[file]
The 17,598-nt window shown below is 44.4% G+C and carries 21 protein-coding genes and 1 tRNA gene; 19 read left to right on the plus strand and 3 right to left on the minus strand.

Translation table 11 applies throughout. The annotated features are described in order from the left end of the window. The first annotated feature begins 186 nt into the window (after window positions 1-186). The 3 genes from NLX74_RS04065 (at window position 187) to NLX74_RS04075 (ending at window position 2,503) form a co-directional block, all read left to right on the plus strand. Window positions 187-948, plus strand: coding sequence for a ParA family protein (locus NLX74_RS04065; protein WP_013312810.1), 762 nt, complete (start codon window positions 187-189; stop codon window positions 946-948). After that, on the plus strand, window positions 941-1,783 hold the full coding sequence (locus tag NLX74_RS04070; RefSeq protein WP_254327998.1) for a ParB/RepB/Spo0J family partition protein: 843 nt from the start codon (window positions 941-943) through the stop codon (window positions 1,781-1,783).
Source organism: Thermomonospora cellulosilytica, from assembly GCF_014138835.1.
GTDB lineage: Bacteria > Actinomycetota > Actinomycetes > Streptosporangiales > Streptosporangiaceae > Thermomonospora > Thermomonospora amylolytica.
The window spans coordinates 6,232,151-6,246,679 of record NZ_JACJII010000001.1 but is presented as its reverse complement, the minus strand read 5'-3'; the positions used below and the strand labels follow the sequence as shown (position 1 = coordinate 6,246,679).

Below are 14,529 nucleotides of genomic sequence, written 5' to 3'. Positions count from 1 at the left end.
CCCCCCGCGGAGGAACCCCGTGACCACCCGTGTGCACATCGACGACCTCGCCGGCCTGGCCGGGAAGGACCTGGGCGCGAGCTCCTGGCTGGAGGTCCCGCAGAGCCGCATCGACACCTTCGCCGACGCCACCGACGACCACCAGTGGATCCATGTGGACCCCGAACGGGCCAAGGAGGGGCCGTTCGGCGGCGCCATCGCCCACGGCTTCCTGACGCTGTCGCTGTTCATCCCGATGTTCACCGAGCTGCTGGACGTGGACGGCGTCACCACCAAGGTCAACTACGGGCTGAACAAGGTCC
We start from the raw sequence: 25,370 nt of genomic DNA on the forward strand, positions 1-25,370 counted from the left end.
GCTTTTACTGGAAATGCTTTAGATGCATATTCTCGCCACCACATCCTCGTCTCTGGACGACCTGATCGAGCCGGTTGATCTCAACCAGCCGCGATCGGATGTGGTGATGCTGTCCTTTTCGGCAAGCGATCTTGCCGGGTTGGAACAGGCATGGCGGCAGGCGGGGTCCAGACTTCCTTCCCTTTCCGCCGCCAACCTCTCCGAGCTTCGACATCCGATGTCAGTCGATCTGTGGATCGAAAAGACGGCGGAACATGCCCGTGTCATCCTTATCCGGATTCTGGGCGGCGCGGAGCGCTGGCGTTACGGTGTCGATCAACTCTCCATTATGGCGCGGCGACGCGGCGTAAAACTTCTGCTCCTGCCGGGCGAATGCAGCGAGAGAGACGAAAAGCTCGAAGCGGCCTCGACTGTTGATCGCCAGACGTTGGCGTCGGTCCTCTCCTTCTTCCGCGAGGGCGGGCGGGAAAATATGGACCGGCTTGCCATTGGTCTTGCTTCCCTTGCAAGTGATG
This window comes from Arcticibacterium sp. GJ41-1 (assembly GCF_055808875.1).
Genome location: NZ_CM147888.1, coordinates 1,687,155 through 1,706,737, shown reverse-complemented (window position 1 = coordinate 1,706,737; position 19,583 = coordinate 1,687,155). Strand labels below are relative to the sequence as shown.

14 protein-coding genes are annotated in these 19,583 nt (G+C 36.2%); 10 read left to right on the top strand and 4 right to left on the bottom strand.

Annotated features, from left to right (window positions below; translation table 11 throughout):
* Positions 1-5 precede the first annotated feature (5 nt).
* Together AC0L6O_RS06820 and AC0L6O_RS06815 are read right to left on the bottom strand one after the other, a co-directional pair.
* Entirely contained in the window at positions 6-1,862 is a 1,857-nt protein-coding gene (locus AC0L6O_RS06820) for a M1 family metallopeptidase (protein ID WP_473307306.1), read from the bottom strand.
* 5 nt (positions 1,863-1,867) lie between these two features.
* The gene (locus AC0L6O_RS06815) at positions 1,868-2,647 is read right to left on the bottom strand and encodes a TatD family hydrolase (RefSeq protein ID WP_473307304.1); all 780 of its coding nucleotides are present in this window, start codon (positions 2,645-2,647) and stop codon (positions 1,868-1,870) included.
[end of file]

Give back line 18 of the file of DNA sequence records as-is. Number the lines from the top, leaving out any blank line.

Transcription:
* The gene (locus AC0L6O_RS06815) at positions 1,868-2,647 is read right to left on the bottom strand and encodes a TatD family hydrolase (RefSeq protein ID WP_473307304.1); all 780 of its coding nucleotides are present in this window, start codon (positions 2,645-2,647) and stop codon (positions 1,868-1,870) included.